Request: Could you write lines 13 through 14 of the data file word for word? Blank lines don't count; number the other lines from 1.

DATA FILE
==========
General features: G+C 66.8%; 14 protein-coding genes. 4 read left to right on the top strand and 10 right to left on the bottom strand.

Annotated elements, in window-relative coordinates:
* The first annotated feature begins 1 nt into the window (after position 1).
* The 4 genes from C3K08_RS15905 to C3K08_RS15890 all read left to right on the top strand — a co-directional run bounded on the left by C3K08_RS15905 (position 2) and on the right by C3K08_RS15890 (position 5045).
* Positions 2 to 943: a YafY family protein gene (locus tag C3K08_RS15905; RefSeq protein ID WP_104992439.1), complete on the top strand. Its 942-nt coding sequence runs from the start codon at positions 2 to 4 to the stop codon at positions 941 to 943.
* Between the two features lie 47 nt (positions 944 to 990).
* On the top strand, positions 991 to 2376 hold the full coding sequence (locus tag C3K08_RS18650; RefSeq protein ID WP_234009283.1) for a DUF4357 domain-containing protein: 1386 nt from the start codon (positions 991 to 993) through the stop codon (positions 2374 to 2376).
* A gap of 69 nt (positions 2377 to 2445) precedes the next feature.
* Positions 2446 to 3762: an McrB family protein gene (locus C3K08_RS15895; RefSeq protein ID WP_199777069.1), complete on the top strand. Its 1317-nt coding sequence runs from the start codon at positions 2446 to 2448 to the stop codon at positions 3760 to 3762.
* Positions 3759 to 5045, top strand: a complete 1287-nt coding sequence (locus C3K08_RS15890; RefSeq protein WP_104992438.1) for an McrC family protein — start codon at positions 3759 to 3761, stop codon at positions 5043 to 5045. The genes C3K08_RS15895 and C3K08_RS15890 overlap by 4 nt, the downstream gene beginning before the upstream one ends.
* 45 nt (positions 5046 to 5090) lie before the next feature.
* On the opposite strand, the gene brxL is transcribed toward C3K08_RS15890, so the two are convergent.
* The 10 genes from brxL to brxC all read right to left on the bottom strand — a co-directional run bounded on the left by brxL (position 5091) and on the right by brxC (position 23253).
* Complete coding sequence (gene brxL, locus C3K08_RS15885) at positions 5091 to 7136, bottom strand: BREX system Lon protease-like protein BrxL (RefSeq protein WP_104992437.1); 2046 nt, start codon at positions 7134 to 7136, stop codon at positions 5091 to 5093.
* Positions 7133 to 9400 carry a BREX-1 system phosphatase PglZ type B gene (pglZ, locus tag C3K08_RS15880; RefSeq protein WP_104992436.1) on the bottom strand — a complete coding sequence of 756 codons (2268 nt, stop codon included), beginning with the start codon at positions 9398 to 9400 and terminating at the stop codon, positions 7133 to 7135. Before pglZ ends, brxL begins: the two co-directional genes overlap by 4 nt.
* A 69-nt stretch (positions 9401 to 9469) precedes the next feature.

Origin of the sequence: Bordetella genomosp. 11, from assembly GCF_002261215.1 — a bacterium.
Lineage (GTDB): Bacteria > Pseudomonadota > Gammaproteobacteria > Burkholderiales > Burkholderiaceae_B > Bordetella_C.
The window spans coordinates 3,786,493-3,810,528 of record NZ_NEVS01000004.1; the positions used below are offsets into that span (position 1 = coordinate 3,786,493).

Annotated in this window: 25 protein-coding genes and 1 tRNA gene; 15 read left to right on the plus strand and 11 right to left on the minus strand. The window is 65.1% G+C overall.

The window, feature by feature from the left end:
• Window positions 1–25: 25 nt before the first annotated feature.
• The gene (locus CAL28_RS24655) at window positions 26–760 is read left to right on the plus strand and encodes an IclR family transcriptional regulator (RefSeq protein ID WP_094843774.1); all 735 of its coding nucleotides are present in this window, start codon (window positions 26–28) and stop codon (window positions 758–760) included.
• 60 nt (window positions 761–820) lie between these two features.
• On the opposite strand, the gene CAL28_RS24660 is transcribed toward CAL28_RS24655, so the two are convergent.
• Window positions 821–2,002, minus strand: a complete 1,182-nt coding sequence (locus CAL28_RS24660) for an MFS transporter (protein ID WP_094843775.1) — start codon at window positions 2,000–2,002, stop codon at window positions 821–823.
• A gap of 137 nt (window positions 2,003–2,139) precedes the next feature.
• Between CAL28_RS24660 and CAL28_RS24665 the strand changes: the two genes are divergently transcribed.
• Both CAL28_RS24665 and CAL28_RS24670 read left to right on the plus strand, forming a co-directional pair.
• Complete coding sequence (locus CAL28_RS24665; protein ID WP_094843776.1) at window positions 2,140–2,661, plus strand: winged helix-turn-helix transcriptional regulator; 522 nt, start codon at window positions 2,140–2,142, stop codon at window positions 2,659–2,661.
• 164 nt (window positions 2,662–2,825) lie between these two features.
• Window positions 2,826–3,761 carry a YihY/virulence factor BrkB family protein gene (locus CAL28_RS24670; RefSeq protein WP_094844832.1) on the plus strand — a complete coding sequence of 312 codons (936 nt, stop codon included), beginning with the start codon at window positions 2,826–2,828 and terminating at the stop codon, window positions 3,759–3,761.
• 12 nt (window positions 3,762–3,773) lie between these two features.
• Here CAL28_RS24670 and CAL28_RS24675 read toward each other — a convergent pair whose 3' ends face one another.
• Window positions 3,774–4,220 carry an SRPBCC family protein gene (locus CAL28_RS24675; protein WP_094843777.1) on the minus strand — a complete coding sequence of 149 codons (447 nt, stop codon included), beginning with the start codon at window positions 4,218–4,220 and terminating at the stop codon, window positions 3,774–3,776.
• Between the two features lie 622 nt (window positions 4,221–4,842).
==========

* The 10 genes from brxL to brxC all read right to left on the bottom strand — a co-directional run bounded on the left by brxL (position 5091) and on the right by brxC (position 23253).
* Complete coding sequence (gene brxL, locus C3K08_RS15885) at positions 5091 to 7136, bottom strand: BREX system Lon protease-like protein BrxL (RefSeq protein WP_104992437.1); 2046 nt, start codon at positions 7134 to 7136, stop codon at positions 5091 to 5093.